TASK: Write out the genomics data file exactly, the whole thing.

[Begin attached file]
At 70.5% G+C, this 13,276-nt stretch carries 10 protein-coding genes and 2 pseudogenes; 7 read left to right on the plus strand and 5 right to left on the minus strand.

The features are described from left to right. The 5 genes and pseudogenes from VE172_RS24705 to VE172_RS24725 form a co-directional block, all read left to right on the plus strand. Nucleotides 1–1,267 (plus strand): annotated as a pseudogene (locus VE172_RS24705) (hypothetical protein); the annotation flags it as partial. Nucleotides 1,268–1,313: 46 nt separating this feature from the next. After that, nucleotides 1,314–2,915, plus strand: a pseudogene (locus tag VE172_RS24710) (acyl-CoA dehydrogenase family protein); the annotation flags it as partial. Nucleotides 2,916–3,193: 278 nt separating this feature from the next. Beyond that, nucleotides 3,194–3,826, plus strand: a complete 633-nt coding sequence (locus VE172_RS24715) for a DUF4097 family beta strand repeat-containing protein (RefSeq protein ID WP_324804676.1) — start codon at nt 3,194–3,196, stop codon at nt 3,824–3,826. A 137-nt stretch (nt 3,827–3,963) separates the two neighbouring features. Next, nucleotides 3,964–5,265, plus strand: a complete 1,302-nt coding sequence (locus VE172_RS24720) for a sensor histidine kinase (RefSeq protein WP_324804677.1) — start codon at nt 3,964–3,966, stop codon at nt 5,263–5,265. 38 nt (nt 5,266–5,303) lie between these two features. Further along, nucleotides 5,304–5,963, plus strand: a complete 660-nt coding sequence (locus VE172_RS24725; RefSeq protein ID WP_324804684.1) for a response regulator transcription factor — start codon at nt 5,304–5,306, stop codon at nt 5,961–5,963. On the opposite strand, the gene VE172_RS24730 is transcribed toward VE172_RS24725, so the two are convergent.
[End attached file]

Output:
At 70.5% G+C, this 13,276-nt stretch carries 10 protein-coding genes and 2 pseudogenes; 7 read left to right on the plus strand and 5 right to left on the minus strand.

The features are described from left to right. The 5 genes and pseudogenes from VE172_RS24705 to VE172_RS24725 form a co-directional block, all read left to right on the plus strand. Nucleotides 1–1,267 (plus strand): annotated as a pseudogene (locus VE172_RS24705) (hypothetical protein); the annotation flags it as partial. Nucleotides 1,268–1,313: 46 nt separating this feature from the next. After that, nucleotides 1,314–2,915, plus strand: a pseudogene (locus tag VE172_RS24710) (acyl-CoA dehydrogenase family protein); the annotation flags it as partial. Nucleotides 2,916–3,193: 278 nt separating this feature from the next. Beyond that, nucleotides 3,194–3,826, plus strand: a complete 633-nt coding sequence (locus VE172_RS24715) for a DUF4097 family beta strand repeat-containing protein (RefSeq protein ID WP_324804676.1) — start codon at nt 3,194–3,196, stop codon at nt 3,824–3,826. A 137-nt stretch (nt 3,827–3,963) separates the two neighbouring features. Next, nucleotides 3,964–5,265, plus strand: a complete 1,302-nt coding sequence (locus VE172_RS24720) for a sensor histidine kinase (RefSeq protein WP_324804677.1) — start codon at nt 3,964–3,966, stop codon at nt 5,263–5,265. 38 nt (nt 5,266–5,303) lie between these two features. Further along, nucleotides 5,304–5,963, plus strand: a complete 660-nt coding sequence (locus VE172_RS24725; RefSeq protein ID WP_324804684.1) for a response regulator transcription factor — start codon at nt 5,304–5,306, stop codon at nt 5,961–5,963. On the opposite strand, the gene VE172_RS24730 is transcribed toward VE172_RS24725, so the two are convergent.